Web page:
Researchers question energy drink safety (again); Red Bull points to EU backing

By Shane Starling

- Last updated on GMT

Related tags: Energy drinks, Caffeine, Attention-deficit hyperactivity disorder

Energy drinks are being criticised over stimulant levels but Red Bull says EU authorities have found them to be safe
Energy drinks are being criticised over stimulant levels but Red Bull says EU authorities have found them to be safe
US researchers have singled out children and teenagers with heart abnormalities, attention-deficit hyperactivity disorder (ADHD) or other health or emotional problems as being susceptible to adverse events when consuming energy drinks.

The damning report about a sector valued at more than $5bn by drinks market analyst Canadean, has just been published online in Pediatrics​ and follows a recent Journal of the American Medical Association (JAMA) commentary which slammed energy drinks over caffeine levels that can push above 500mg per serving.

Co-author of the Pediatrics​ study, Dr Steven E. Lipshultz, the chairman of pediatrics at the University of Miami, said energy drinks were, “a set of products that are totally unregulated and have no therapeutic benefit”.

It is estimated up to 50 per cent of young Americans consume energy drinks, often mixing them with alcohol.

Like the JAMA commentary, Dr Lipshultz and his fellow researchers pointed to the fact caffeine levels were not regulated in energy drinks, nor were other stimulants such as taurine and guarana.

European backing

Responding, global energy drinks leader Red Bull pointed to European Union research that backed the safety of the products.

“The EU’s food safety authorities spent 10 years thoroughly examining energy drinks and concluded that the key ingredients [taurine and glucuronolactone] are of no concern,"​ Red Bull said.

"This article just draws together material from the internet, and largely ignores the genuine, scientifically rigorous examination of energy drinks by reputable national authorities. The effects of caffeine are well-known, and as an 8.4-ounce can of Red Bull contains about the same amount of caffeine as a cup of coffee [80 mg], it should be treated accordingly."

The researchers noted that of 5448 US caffeine overdoses reported in 2007, 46 percent occurred in under-19s before concluding: “Long-term research should aim to understand the effects in at-risk populations. Toxicity surveillance should be improved, and regulations of energy-drink sales and consumption should be based on appropriate research.”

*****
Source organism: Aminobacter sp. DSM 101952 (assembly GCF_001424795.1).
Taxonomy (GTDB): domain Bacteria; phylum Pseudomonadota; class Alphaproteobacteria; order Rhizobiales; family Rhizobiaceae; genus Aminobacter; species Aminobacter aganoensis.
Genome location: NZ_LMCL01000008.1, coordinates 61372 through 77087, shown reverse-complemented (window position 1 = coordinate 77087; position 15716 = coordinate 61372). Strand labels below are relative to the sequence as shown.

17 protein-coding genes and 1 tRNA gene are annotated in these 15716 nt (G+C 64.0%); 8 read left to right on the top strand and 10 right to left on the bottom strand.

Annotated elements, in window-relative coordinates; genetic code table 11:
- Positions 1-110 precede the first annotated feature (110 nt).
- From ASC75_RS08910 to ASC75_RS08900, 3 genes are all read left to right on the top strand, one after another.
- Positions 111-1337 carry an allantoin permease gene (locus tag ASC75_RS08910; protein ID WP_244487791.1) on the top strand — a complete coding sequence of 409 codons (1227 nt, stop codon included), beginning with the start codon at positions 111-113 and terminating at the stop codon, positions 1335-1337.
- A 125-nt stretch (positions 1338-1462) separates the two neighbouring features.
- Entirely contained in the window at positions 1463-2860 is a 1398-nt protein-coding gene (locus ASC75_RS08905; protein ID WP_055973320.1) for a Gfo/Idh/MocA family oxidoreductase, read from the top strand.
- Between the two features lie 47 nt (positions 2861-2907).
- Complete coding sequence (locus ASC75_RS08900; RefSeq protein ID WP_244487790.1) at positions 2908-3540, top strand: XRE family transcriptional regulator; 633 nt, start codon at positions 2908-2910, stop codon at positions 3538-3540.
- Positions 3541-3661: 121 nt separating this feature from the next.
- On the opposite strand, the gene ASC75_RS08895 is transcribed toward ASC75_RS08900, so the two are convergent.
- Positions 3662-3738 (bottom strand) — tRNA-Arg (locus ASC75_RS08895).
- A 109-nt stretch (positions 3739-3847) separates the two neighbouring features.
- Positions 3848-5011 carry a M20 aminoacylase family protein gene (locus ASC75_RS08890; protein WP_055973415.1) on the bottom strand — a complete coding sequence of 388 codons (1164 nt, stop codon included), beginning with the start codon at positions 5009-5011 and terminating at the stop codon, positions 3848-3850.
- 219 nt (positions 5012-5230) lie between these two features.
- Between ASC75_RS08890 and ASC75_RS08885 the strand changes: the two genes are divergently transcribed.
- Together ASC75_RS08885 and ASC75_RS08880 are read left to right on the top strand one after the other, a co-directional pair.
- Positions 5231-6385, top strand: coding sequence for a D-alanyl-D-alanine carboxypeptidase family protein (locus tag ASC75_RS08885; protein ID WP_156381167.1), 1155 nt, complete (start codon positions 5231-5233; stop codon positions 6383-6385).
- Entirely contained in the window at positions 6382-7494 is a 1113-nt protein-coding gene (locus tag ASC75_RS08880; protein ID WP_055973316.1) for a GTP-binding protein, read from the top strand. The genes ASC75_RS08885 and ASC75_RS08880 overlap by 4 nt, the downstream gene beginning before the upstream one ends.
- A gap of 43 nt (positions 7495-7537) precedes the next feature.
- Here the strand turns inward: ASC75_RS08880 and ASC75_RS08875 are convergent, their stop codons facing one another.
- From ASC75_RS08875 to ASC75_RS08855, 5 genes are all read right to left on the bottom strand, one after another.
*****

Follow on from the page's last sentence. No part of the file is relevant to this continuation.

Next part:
The study is available online here​.

Source:

Pediatrics

Volume 127, Number 3, March 2011

Health Effects of Energy Drinks on Children, Adolescents, and Young Adults’

Authors: Sara M. Seifert, Judith L. Schaechter, Eugene R. Hershorin and Steven E. Lipshultz

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1 comment

Congratulations

Posted by A. De Rubeis,

I must congratulate the "researchers" that have concluded that stimulants are not recommended for children or those with existing health issues. One can only pray that this profound ancillary statement of the obvious didn’t cost the taxpayers anything or take too much time.

Equally obvious is the “warning” regarding teens mixing stimulants with alcohol…isn’t alcohol already regulated? Is it not currently against the law to purchase or drink alcohol if you are under 21? …Should the ubiquitous rum ‘n coke be banned? I suggest that the “experts” immediately study the absurd notion that common sense can be regulated.

Energy drinks by definition contain stimulants with some product formulations better than others however, I know of no advertising that is aimed at young children. Further and most importantly, parents who allow their children to ingest these products are woefully inattentive and foolish and, having successfully raised two children, I have yet to see an effective fool-proof procedure to completely control adolescent experimentation and stupidity. In conclusion, without exception, every article I have read on this subject ends with another startling revelation; ‘…more research is needed’ – perhaps it would be a better idea to fully research the issue and publish irrefutable evidence rather than band-wagon hyperbole and conjecture.

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